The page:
They made me choose between keeping something I didn’t want and disputing the transaction through amex or accepting their gift card. Obviously this scenario had all been gamed out. At least to a point. I was leaving the country shortly and couldnt afford the aggravation of pursuing things.

    So, I took their card and bought an iTunes gift card down to the penny. I will never buy from them again, but will shop there before ordering online. The value they added used to make me a customer: no longer.

  10. Juan Don Juan

    Well, its been at least 10 years since I last set foot in a Best Buy. I had purchased an antivirus disc but had inadvertently purchased a 32 bit rather than 64. The package was unopened, in its original shrink wrap, and in the same condition as the others on display. Return Policy: No, NO, and NO!. At which point I took the item home, called Card company to dispute the charge and was refunded. 6 months or so later I actually got a card from BB apologizing for any inconvenience. Too little, too late. A former supervisor said something to me 30 years ago, “50 ‘Nice Jobs’ don’t weigh nearly as much as one ‘Oh S**t” Wisdom for the ages right there.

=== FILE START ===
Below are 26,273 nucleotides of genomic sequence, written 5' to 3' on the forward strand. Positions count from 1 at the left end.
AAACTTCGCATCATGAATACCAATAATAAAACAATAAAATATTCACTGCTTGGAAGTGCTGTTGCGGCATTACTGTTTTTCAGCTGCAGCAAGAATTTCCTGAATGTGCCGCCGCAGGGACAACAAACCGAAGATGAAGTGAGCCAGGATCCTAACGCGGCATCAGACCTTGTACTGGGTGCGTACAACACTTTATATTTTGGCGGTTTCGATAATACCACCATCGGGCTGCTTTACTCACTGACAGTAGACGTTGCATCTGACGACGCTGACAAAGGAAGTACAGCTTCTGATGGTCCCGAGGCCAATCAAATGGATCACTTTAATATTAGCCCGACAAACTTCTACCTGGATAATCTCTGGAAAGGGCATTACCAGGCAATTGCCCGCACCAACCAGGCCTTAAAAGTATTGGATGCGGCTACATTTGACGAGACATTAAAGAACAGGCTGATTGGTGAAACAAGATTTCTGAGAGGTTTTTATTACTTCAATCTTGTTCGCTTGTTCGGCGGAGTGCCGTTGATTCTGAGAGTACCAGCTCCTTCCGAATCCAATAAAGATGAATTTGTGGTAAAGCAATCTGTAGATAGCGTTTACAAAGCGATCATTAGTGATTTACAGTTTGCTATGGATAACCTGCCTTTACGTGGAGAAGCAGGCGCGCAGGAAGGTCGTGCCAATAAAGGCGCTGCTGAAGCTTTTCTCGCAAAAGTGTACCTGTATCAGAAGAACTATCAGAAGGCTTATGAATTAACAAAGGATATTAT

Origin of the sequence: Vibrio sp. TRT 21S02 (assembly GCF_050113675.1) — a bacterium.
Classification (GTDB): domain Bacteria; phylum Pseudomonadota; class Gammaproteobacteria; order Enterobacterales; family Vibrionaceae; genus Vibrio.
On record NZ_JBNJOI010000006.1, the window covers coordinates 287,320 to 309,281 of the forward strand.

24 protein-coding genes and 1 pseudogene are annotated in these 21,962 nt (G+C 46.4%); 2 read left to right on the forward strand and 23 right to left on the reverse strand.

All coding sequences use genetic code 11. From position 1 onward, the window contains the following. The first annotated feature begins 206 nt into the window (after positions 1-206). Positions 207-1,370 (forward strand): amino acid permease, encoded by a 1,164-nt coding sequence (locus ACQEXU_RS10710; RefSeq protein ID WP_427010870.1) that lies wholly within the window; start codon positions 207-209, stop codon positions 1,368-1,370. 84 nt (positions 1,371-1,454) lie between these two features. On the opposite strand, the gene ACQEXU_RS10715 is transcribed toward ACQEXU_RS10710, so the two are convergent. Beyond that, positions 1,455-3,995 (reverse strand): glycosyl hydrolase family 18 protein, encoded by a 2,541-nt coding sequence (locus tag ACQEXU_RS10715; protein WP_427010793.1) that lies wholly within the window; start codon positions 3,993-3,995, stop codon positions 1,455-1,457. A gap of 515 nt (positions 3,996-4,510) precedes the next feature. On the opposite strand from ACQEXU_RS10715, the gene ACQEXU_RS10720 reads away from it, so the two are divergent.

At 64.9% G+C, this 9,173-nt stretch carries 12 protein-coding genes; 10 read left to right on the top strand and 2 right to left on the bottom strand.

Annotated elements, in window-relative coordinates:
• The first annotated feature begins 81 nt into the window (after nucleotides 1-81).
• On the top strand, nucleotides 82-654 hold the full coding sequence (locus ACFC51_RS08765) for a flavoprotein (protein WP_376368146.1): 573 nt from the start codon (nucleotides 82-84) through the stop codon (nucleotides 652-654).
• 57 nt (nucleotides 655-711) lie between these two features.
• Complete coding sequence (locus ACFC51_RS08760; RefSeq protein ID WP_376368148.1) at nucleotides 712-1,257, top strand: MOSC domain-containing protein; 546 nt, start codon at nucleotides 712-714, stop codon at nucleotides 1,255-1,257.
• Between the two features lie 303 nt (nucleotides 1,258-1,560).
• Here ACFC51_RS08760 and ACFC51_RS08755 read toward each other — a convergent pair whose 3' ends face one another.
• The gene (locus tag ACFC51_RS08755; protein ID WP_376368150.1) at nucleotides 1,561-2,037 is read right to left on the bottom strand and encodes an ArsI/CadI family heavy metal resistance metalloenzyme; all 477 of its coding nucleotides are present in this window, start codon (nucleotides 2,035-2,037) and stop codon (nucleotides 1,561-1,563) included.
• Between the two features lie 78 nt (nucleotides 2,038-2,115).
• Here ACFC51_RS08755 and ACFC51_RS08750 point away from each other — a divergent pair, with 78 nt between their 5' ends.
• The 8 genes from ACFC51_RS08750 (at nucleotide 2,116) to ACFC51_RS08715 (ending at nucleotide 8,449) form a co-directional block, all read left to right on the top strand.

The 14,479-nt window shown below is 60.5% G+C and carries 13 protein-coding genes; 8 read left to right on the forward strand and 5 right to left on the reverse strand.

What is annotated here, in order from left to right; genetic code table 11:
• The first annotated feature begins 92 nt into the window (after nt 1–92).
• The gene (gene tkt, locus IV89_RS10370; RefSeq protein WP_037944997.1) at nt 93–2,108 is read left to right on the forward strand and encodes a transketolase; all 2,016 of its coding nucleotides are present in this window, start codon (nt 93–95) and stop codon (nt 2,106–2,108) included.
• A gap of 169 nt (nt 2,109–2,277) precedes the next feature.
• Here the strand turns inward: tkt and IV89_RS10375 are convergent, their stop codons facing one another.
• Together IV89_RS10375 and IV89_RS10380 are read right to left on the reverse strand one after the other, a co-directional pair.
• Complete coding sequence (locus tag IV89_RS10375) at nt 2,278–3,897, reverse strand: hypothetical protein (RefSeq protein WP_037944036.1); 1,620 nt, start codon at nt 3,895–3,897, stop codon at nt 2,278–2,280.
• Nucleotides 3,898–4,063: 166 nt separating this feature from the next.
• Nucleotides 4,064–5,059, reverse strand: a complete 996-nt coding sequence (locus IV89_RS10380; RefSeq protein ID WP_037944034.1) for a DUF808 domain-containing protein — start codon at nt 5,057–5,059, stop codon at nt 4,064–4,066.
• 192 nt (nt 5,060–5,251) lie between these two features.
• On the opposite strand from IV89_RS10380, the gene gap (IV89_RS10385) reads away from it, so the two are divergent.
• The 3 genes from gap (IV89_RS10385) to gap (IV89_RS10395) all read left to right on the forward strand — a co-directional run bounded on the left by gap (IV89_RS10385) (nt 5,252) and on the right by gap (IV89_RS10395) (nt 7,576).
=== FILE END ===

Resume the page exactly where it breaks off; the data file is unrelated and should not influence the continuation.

11. cripes

    Returns are up because crap Chinese made planned obsolescent junk is everywhere and quality control is non-existent. Christmas is return season, not just because style. Buying multiple times to get one working item is unavoidable, even brands that once were reliable are now crapified. it’s about volume.

    1. JBird

      So they are selling us Chinese (and in fairness other countries’ junk) made crap that we cannot return?

      There are still some American clothing companies. They are more expensive but sound better so maybe I will try that next.